In Facebook Debate on Charter Schools, Maybe the Fight’s the Thing

In the bitter battle over public school reform, will the clouds ever part and show us something we can use?
In the bitter battle over public school reform, will the clouds ever part and show us something we can use? Ahmed Abdulbasit (Pakistan) / Wikimedia Commons
Close your eyes, hold your nose, turn around three times, stamp your foot and say “charter schools.” A vision will appear. No, really. I just noticed it, over on my personal Facebook.

Personal Facebook is where the action is for me now. Over here on the Dallas Observer, it’s so boring. I’ve got this editor. He’s all, “Oh, Jim, we can only say things we actually believe to be true.” Guy’s got a rule for everything.

But over on my personal Facebook, we have no such rules. It’s all about decibels. Scream, scream, scream, and then, hocus-pocus, the clouds of smoke part, and the inner truth appears. Or something. These editors need to look into this stuff.

The latest Facebook scream-fest was about the most recent Democratic presidential debate and charter schools. I kicked it off by saying … well, certain things. I won’t even try to repeat them here, because … editor.

People went nuts. There was invective, polemics, misrepresentation, hyperbole, histrionics, a couple of character assassinations, one possible instance of demon possession. It was wonderful.

Then the smoke parted briefly, and I experienced this incredible vision. It occurred to me that a fairly fantastic array of people from quite varied walks of life were all passionately debating the education of poor children of color. Speaking as a journalist who has covered public school issues for about 100 years, I can tell you with absolute certainty that a public debate like this simply did not happen back in the day, whenever that was. When I was a young reporter.

Except for the families whose kids were actually attending mono-racial urban public schools, people 25 years ago didn’t even have this issue on their radar. Now they do. I think that means something, and what it means may be bigger and more significant than any of the narrow, polemical, histrionic, demon-possessed positions people take on specific parts of the larger question.

And we had a bunch. Not to take sides (editor, please note very commendable even-handedness here), the people who hate charter schools seem to have a bigger catalog of utterly untrue urban mythology than the people who support them.

"You're quick to call out other people's b******* but I'm calling your b******* out. Be an honest man, write about it.” — unnamed Facebook commenter

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I’m not going to name my Facebook correspondents here, because they didn’t sign up for being quoted in the old-school media. I have to edit some of their remarks down a bit to weed out delusional rambling and litigation risk. But I will give you the gist.

The first and most stubborn myth about charters among people who hate them is that they cherry-pick only the best and most promising students, like private schools with stiff entrance requirements. One commenter on my Facebook said:

“By the way Charters do not have to accept children with disabilities. They do not have open enrollment. You're quick to call out other people's b******* but I'm calling your b******* out. Be an honest man, write about it.”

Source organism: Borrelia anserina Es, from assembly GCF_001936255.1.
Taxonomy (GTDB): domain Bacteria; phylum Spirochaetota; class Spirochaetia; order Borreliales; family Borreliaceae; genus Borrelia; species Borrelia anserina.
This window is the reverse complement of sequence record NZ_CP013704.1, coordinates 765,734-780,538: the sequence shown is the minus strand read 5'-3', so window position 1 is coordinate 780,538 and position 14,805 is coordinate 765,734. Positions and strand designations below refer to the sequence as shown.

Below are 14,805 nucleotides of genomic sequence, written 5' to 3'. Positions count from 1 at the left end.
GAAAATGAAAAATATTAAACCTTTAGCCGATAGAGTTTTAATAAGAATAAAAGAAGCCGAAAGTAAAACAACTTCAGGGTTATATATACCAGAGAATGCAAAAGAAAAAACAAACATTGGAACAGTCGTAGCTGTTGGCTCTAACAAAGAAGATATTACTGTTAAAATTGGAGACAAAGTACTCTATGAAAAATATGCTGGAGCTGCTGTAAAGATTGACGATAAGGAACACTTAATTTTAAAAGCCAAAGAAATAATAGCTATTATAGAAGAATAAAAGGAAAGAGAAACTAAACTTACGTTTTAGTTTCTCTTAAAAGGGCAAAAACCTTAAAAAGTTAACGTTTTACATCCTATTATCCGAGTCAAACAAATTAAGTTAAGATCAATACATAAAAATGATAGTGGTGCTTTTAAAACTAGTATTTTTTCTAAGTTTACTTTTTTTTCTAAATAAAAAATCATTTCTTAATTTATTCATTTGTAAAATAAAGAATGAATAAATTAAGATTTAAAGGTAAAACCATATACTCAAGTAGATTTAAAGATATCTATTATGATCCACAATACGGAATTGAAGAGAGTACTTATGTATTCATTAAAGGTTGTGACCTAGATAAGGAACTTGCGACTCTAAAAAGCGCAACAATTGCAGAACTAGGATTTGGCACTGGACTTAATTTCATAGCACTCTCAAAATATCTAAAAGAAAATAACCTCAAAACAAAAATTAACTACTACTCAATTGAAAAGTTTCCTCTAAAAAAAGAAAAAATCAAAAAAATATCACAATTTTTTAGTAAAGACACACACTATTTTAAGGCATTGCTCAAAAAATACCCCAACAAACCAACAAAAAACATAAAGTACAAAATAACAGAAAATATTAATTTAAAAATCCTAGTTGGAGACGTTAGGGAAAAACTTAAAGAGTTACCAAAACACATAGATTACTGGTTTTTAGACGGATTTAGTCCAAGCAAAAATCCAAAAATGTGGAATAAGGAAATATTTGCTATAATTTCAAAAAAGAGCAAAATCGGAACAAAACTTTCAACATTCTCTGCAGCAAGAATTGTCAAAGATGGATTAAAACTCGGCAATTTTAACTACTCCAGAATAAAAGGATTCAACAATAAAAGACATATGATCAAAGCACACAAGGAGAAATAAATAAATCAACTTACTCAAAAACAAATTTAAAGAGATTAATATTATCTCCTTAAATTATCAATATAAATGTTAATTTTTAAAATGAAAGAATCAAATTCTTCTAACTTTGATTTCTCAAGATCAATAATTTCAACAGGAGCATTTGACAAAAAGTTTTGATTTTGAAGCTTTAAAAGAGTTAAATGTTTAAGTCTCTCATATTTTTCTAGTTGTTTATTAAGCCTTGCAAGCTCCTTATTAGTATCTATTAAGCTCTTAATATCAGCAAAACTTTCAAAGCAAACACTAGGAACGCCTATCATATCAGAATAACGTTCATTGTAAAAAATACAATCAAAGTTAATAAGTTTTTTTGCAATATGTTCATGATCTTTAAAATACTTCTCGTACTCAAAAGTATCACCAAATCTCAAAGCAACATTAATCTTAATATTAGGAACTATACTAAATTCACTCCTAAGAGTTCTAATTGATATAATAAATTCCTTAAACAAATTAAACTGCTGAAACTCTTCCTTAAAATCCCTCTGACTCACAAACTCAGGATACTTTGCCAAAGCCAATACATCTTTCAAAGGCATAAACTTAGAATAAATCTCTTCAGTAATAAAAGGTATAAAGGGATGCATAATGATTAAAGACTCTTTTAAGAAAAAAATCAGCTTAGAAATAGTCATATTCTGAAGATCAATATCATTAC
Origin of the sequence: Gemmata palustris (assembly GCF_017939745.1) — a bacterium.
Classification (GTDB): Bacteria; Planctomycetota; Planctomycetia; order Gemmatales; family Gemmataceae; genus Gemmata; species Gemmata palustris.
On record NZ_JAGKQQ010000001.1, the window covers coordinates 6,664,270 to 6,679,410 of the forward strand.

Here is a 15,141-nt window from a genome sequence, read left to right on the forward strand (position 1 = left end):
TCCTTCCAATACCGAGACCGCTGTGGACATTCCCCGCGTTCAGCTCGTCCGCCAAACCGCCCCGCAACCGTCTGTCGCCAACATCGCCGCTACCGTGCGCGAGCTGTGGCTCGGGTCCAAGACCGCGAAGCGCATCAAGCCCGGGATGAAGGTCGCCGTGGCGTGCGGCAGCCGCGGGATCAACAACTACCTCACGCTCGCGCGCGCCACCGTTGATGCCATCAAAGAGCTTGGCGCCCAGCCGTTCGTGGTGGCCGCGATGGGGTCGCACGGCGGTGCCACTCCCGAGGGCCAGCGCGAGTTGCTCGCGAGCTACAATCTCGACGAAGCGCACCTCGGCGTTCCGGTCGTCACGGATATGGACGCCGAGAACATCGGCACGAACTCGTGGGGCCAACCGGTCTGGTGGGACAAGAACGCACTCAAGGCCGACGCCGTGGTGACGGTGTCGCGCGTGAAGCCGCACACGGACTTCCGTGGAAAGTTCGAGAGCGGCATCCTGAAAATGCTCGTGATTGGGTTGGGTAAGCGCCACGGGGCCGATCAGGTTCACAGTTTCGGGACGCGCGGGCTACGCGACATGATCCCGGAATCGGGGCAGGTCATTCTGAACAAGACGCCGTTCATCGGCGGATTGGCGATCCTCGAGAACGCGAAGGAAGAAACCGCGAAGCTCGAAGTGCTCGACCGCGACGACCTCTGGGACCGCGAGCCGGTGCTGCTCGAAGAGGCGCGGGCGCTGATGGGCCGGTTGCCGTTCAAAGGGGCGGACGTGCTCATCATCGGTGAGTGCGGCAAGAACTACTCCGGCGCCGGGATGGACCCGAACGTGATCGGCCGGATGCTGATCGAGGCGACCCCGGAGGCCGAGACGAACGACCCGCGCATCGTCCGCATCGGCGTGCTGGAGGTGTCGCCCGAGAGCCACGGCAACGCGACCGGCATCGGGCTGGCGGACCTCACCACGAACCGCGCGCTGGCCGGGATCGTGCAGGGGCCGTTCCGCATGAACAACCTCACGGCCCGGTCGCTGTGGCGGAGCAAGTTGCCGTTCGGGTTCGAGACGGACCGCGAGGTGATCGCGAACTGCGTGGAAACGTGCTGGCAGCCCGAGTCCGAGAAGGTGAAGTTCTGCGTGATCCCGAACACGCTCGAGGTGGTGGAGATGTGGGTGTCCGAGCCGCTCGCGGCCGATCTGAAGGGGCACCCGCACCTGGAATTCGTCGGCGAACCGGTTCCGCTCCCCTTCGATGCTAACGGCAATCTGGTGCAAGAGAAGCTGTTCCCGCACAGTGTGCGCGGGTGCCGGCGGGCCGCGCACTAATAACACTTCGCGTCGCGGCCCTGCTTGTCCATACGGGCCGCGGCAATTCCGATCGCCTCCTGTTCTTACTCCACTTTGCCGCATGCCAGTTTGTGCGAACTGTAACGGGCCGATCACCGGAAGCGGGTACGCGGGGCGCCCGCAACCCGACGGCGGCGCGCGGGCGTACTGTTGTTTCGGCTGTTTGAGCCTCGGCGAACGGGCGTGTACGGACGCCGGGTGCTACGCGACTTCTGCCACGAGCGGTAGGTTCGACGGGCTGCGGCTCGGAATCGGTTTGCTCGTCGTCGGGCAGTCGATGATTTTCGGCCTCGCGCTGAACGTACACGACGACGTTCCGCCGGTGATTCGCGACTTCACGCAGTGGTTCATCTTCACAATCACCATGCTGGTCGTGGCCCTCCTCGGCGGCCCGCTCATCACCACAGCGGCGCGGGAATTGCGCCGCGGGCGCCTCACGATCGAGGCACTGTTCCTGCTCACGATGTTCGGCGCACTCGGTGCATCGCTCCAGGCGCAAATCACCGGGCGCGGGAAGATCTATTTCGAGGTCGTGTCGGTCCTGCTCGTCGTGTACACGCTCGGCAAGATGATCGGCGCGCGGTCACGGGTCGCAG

I quoted him a statement of policy from the Texas Education Agency based on state law:

“A charter school’s admissions policy may not discriminate against students on the basis of sex, national origin, ethnicity, religion, disability, academic, artistic, or athletic ability or the district the child would otherwise attend.

“Charter schools cannot deny admission to students on the basis of a disability or because of a student’s need for special education and related services.”

I didn’t get a response.

Another favorite bromide of the anti-charter crowd is that charter schools are part of a strategy of the rich to seize control of public schools in poor urban neighborhoods. Sometimes when I hear this argument, I ask, “Why would rich people want to take over public schools in poor urban neighborhoods?” The usual response is a howling silence.

On Facebook this week, I did not ask the question, but I got an answer anyway: “Once you understand how schools in poverty were set up to fail, then you will understand how the system must collapse in order for investors to capitalize on that failure.

“Add disaster capitalism to the list of things I don’t like. Your promotion of ‘collective impact’ fuels an ecosystem that relies on continued poverty in order for the social venture and social entrepreneurs to get a return on that poverty.

“For example, if the impact markets are pre-K, 3rd grade reading scores and 8th grade math scores, BCG can use ‘Predictive modeling’ to make the baseline what they need it to be in order to create the ‘growth.’”

OK, then. So we move on. One commenter said this in support of charters:

“I have to agree with Jim from personal experience. My daughter’s mother came from significant poverty growing up and the only reason she graduated was because of a charter school.

“I also have known teachers that have worked in charter schools and let me tell you, they are doing God’s work. For all the talk of bias and unequal opportunity of education as it exists today in schools, charter schools are last chance opportunities for the most vulnerable youth in society.

“They are not perfect by any means and they are not the ideal of how overall the education system should be based on, but they serve a hugely important purpose today and are needed until more comprehensive reform can happen later on down the road.”